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Orthodox Christianity is not an Identity

By: Archpriest Andrew Stephen Damick

Many people have discovered Orthodox Christianity via the Internet – I am myself one of those (though it was 1997 and a very, very different atmosphere online than now). Almost all of the people who now come for the first time to our parish in Emmaus, Pennsylvania, have had some contact with our faith on the Internet first. Living in the Twenty-First Century, we should expect this to be the norm for the foreseeable future, especially here in North America. I have been noticing a related phenomenon, though, that concerns me. I have known of people who have read about the faith and even interacted with Orthodox Christians online for years, without ever actually visiting an Orthodox church or perhaps only visiting a few times. In many cases, they present themselves as knowing a lot about what it means to be Orthodox, or knowing enough to make decisions about being Orthodox. I've also seen a more extreme phenomenon: there are people who call themselves "Orthodox" or "catechumens" who have never been to an Orthodox church or, again, only a handful of times. And no priest ever baptized or chrismated them, and no priest ever made them catechumens.

It's something they just decided for themselves. Likewise, there are also people who really have become formally part of the Church through its sacraments, yet do not actually participate in its life with any regularity and faithfulness. For those of us who have been Orthodox for a while, we probably are most familiar with this phenomenon – people who identify as Orthodox because of a past reception into the Church yet do not actually live as Orthodox Christians.

Here's the problem with all three of these phenomena: Orthodox Christianity is not an "identity." To be an Orthodox Christian is to be faithful to Christ, which means real faithfulness in the 3D world – regular worship, daily prayer, fasting, almsgiving, kindness, humility and love. We read many times in the Scriptures that in the end Christ is going to judge every one of us according to what we have done (Matthew 25:31–46, 1 Pet. 1:17, Revelation 20:12–13), not according to what we think, how we feel, what we agree with, if we have the right opinions, or whether we identify as Orthodox or not. If you're not faithfully struggling to do these things, calling yourself "Orthodox" is simply a falsity. It's just not true. Likewise, if you're exploring Orthodox Christianity without including regularly and faithfully being at worship services, you're not really exploring Orthodox Christianity.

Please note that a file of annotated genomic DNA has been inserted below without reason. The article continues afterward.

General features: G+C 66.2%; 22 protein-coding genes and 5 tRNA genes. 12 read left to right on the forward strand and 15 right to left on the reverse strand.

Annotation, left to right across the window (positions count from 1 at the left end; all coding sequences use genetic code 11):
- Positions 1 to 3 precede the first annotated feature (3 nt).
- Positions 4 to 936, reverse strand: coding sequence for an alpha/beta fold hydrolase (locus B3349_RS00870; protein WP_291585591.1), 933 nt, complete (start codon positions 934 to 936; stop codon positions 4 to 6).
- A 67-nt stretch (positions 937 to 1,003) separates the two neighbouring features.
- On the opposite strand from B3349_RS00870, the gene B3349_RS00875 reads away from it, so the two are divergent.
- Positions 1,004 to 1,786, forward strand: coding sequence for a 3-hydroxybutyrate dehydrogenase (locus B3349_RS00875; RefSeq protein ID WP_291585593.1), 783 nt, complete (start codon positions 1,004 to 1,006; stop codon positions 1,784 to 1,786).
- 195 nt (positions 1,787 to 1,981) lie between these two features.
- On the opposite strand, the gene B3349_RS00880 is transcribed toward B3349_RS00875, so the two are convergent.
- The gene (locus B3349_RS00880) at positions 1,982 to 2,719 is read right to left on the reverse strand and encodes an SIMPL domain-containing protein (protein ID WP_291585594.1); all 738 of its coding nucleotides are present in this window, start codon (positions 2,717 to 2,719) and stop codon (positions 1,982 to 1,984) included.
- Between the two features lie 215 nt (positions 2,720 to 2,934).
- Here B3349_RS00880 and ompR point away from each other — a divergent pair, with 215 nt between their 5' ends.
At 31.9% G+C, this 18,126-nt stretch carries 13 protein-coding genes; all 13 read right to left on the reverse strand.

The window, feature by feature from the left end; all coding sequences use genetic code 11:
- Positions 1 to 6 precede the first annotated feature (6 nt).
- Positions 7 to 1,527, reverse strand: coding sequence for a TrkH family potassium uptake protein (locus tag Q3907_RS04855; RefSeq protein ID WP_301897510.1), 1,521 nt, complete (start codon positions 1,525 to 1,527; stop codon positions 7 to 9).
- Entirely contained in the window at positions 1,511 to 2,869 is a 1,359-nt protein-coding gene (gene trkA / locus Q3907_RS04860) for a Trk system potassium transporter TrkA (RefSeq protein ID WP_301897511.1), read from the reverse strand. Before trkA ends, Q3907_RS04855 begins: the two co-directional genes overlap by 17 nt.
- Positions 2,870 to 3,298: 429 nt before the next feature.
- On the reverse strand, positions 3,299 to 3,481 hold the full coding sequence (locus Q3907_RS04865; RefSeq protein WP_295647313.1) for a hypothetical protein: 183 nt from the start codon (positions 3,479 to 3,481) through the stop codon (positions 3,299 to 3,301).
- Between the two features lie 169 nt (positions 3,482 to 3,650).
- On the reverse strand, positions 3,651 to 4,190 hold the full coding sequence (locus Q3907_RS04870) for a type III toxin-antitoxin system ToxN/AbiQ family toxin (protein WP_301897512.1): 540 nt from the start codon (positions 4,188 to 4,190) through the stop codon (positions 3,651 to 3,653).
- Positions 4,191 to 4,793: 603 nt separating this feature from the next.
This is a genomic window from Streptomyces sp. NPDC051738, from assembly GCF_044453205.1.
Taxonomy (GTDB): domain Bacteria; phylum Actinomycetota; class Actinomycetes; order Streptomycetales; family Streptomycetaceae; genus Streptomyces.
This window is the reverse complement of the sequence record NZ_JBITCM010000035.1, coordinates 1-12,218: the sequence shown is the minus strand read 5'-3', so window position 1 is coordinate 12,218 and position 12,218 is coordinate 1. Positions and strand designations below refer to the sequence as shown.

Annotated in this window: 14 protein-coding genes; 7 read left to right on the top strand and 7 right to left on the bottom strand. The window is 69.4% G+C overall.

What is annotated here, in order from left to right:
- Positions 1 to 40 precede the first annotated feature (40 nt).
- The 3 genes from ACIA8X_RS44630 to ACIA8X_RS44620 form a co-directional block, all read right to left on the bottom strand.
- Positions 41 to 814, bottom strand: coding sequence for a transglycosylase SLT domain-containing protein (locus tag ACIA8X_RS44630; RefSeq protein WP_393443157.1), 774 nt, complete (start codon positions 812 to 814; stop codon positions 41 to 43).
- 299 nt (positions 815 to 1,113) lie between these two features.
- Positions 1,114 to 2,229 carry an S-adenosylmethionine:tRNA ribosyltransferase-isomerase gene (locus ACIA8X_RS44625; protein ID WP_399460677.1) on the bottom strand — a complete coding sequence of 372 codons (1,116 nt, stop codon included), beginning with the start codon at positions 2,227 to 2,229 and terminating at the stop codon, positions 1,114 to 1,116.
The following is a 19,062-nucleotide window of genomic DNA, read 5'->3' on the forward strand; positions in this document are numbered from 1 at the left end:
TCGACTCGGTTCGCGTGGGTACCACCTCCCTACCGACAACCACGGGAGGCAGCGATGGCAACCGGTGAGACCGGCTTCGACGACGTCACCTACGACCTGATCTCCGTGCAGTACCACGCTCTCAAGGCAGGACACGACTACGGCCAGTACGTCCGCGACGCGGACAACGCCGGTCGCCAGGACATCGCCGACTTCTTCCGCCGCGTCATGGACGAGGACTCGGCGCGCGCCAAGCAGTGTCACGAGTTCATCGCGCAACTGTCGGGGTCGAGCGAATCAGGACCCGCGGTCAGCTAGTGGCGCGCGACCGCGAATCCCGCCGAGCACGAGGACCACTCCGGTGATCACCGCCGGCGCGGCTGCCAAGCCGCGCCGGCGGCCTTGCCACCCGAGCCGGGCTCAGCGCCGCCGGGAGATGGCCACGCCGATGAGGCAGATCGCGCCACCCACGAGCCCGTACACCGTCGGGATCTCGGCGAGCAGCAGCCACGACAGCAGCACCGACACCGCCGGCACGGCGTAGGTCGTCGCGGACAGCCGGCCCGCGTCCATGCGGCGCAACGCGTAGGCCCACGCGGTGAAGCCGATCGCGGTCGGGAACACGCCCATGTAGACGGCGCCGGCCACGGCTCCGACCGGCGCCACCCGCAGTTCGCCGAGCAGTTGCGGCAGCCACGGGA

Any decisions you make about it will not be informed ones. You might be learning about Orthodox Christianity, but without the experience of participating in parish life even as a visitor, you're missing most of the picture.

So if this describes you, even partially, here's my challenge for you. If at all possible, get out of your house and get to church. Get out of your head and go do the actual things. I understand that there are circumstances where it really is not possible, but if you're not even trying, if you've been content just to stay home, and think and read and talk about the Church, then I'm talking to you.Yes, of course Orthodox Christianity should shape your reading, thinking, and speaking, but if that's all it ever does, then you're not a faithful Orthodox Christian. Nor are you really even considering becoming part of the Church.

It can be a good step to read and think and talk about the Church, but if all that intellectual activity is not motivating you to get into church and live the actual life, to become faithful to Christ, then it's useless to your salvation and may even be harming it. By these means you can also judge the things you see and hear on the Internet – if they're referring you only to themselves and not always pointing you to 3D life in the Church, then they're not helping.

A proper teacher and guide should always be pointing you beyond himself and toward an encounter with Christ in His Church. So let's get up, out of our heads, out of our chairs and houses, and into worship. See you there!

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